Optimal care for both mother and child requires collaboration between obstetricians and mid-wifes.

  • There are approximately 100 000 normal deliveries / year in Sweden
  • 25% Instrumental (sectio and obstetrical vacuum extraction, VE)
  • 5% before week 37 + 0 (= premature)
  • 4% > 41 + 6 days (overdue; have to evaluate if induction have to be made to prevent complications)

Definition of a normal delivery:

  • Pregnancy length 37 + 0 – 41 + 6
  • Single birth, vertex presentation (head down)
  • No medical risk factors in the mother / fetus
  • Spontaneous labor
  • No complications during delivery or after delivery

Why does the delivery start?

  • Oxytocin receptors
  • Changed balance between alfa and beta receptors in the myometrium
  • Growth and stretching of muscle cells
  • Progesterone levels decreases
  • Fetal cortisone increases
  • Prostaglandine F2-alfa increases

Delivery

Latent phase (hours-days-weeks)

Active phase (9-10 hours for first time delivery; 7-11 hours for second time delivery)

– Opening period

– Extraction

– Delivery

 Definition of the Latent Phase

  •  Contractions: Pre-labor, Braxton-Hicks, false-labor, standstill labor
  • Non or little change in the opening of the cervix
  • The latent phase of labour, from the start of the uterine contractions until progressive dilatation of the cervix commences, is poorly understood, and the duration of this phase is particularly difficult to measure (RCOG-Midwifery practical guidelines)

The best thing is if the delivery starts by itself. These women should be held away from the delivery ward to prevent the staff from inducing the delivery artificially.

Questions to ask the pregnant woman; Has the water broke? Contractions every 20 minutes? Does the baby kick normally? If the water has broken with contractions every 5 minutes then she should come in.

 

Care – latent phase

  • Good education antenatally (Mvc) and especially about week 36.
  • Good access to “verbal support” and encouragement
  • Should be encouraged to stay at home and continue normal activities
  • Shower
  • Continuity in the counseling (same mid-wife)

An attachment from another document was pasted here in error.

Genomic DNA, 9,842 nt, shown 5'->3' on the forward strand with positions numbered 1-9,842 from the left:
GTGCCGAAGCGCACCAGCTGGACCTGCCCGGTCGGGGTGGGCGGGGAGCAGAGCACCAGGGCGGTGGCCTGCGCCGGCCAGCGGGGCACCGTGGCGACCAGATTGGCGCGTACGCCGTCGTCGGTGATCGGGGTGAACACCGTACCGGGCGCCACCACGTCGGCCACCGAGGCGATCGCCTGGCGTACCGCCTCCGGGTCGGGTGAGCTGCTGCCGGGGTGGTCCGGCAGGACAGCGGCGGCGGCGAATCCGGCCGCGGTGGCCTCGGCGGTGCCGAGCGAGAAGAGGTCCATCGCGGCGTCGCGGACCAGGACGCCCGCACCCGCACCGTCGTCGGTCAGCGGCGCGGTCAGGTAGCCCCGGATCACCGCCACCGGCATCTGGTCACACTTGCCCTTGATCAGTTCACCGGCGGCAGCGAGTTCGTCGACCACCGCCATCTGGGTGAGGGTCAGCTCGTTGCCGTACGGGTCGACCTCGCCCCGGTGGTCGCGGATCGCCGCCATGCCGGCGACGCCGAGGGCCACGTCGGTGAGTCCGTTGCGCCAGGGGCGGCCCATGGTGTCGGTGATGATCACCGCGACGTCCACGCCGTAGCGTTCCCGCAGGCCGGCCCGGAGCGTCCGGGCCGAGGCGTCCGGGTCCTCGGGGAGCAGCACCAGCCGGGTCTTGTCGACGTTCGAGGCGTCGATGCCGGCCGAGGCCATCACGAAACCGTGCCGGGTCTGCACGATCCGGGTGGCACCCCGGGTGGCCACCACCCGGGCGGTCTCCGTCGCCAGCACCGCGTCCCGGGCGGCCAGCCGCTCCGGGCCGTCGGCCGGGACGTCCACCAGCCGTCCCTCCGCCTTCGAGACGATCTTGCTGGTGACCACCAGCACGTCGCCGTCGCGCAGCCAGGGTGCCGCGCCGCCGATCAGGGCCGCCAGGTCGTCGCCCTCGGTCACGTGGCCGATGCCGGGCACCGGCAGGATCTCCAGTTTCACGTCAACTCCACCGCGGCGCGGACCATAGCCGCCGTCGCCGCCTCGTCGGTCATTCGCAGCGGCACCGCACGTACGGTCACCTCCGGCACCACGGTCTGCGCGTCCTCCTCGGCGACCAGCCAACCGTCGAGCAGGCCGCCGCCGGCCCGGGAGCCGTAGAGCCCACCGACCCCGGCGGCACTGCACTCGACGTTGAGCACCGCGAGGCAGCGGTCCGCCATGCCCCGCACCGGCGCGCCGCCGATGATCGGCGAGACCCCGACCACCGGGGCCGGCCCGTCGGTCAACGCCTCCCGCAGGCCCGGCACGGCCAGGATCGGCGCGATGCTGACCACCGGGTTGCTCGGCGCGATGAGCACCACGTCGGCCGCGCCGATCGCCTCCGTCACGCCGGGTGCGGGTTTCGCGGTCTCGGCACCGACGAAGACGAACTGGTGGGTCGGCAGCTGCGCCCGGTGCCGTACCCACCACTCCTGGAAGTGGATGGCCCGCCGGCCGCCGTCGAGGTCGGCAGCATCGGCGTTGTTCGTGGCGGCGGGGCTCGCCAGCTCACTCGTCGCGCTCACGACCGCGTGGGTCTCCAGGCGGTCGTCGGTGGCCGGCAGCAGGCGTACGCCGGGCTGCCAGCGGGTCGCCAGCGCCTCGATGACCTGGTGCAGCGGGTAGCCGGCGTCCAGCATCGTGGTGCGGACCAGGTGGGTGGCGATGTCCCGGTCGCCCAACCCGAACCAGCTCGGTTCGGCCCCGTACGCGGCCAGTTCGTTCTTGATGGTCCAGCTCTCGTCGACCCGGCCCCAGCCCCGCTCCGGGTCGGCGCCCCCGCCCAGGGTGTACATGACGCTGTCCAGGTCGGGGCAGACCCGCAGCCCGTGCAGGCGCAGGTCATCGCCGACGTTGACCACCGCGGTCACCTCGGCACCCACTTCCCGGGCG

Care – Prolonged latent phase

  • Benign condition
  • Psychological support, individual care
  • Anxiety and worry for the upcoming delivery has to be alleviated before other relaxation methods are practiced

Care on the delivery ward should not be conducted

  • This leads more interventions (Holmes-01, Mcniven -98)
  • Labour assessment area

-shorter delivery time, less EDA, less S-drip and a more positive delivery experience (Walsh-00)

Delivery start

Common early symptoms

  • Mucus plug sheds
  • Bleeding (vessels breaks in the cervix; BUT! this doesn’t give rise to a profound bleeding. If there’s a profound bleeding, the patient must seek the delivery ward immediately. This could indicate that the placenta is misplaced. A discharged placenta gives rise  to profound bleeding and pain. 1 deciliter placenta-bleeding means 1/3 of the child’s blood volume.

Active Phase -Def

  • Regularly, painful contractions (3-4/ 10 min, duration 20-45 sec)
  • The water breaking
  • The cervix opens 3-4 cm
2 of the above-mention criteria must be met; if not then it’s still a latent-phase.
1 finger is approximately 1,5 cm.
All water breakage must seek the delivery ward. If the water is contaminated with feces, it indicates that the child is stressed. If one have to deliver the baby, cortisone is given to stimulate lung maturation.

At the delivery ward

  • Evaluate the patients status, general condition, labour, outer palpation, auscultate the fetus heart rate, vaginal exam
  • Connect the CTG
  • Read the Mvc journal
  • Blood tests, blood pressure, urine
  • Red/green patient?

Note! Be careful with palpating the vagina if the water has broke due to the infection risk!

Process

  • Cervix opens 1 cm / hour
  • Ffd (HU) works itself down through the pelvis channel, especially if the cervix is over 8 cm open.
  • Palpate (outer palpation and inner palpation)

Normal delivery

Partograph and “Action Line”

  • The partogram is an action line with 2-4 hours delay
  • Vaginal exam shouldn’t be made less than every 4 hours
  • General evaluation:

– Abdominal palpation!

– Leopolds grip; position/posture/presentation